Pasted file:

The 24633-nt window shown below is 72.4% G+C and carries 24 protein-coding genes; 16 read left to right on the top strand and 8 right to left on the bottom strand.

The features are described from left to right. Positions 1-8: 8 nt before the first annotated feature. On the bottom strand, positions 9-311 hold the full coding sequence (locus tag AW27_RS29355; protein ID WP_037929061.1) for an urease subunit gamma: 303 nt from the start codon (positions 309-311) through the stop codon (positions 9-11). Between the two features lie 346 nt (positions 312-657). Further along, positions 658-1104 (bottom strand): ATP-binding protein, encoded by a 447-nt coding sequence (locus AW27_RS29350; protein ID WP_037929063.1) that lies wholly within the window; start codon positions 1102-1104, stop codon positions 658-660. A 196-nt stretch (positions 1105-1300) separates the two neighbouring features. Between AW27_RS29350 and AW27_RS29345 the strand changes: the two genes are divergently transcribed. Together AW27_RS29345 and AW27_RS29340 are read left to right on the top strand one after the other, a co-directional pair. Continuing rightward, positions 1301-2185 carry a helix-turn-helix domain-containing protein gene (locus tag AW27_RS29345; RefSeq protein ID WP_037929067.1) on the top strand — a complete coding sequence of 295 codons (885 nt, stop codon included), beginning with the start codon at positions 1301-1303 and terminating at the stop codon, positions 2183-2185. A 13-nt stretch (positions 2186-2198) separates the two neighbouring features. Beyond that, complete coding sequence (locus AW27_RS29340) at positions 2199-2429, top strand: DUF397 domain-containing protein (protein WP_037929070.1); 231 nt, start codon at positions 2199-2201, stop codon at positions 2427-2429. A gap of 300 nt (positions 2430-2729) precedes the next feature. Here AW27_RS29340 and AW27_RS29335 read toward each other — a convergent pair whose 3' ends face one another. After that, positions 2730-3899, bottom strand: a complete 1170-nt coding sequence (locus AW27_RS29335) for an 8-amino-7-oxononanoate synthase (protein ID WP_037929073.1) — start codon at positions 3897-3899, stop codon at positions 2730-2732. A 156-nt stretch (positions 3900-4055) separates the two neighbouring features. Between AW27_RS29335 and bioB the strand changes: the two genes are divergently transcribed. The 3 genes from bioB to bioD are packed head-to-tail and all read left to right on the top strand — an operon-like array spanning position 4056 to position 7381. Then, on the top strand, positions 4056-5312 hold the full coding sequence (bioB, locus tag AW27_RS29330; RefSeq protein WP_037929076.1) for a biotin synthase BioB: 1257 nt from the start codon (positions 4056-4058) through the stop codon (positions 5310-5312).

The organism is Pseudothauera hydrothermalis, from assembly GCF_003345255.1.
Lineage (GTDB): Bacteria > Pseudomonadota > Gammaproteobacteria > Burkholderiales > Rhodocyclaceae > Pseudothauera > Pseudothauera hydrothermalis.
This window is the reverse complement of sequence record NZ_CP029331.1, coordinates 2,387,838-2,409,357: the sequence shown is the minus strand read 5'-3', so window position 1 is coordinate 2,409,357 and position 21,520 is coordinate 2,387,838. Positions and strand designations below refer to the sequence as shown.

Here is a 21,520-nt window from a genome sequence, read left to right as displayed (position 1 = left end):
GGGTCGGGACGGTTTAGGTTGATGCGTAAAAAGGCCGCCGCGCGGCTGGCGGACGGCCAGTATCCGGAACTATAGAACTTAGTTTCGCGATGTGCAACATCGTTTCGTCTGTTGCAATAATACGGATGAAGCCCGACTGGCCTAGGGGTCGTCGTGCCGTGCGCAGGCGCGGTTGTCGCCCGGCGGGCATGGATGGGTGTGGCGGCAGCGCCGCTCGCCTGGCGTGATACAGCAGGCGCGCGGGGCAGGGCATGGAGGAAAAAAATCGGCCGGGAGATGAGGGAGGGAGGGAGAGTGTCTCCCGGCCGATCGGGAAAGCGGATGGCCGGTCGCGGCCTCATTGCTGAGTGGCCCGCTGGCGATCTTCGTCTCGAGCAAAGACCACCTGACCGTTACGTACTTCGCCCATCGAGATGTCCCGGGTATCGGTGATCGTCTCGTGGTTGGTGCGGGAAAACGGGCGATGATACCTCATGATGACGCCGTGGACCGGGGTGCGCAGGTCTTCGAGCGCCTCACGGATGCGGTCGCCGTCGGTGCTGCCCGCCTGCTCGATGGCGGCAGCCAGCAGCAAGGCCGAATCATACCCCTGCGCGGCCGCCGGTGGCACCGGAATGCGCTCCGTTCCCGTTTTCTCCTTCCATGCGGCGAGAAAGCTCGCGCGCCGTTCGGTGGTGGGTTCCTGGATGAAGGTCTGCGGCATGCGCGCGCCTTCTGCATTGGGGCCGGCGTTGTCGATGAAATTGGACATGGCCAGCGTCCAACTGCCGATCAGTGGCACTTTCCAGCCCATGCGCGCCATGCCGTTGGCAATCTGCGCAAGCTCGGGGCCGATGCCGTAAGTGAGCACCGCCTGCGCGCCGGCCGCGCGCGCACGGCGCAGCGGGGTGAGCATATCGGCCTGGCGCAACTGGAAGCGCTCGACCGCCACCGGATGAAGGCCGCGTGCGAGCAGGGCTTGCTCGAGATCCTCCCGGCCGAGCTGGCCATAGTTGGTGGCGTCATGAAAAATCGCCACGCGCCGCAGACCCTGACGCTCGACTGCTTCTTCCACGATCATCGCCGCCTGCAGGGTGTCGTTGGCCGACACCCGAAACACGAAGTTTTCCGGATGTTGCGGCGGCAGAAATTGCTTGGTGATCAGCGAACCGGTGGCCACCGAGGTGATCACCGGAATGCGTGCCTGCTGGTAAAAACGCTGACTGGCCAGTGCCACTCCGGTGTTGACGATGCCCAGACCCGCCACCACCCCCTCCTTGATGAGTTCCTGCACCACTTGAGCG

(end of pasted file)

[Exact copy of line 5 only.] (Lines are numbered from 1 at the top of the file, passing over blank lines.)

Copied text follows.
This window is the reverse complement of sequence record NZ_CP029331.1, coordinates 2,387,838-2,409,357: the sequence shown is the minus strand read 5'-3', so window position 1 is coordinate 2,409,357 and position 21,520 is coordinate 2,387,838. Positions and strand designations below refer to the sequence as shown.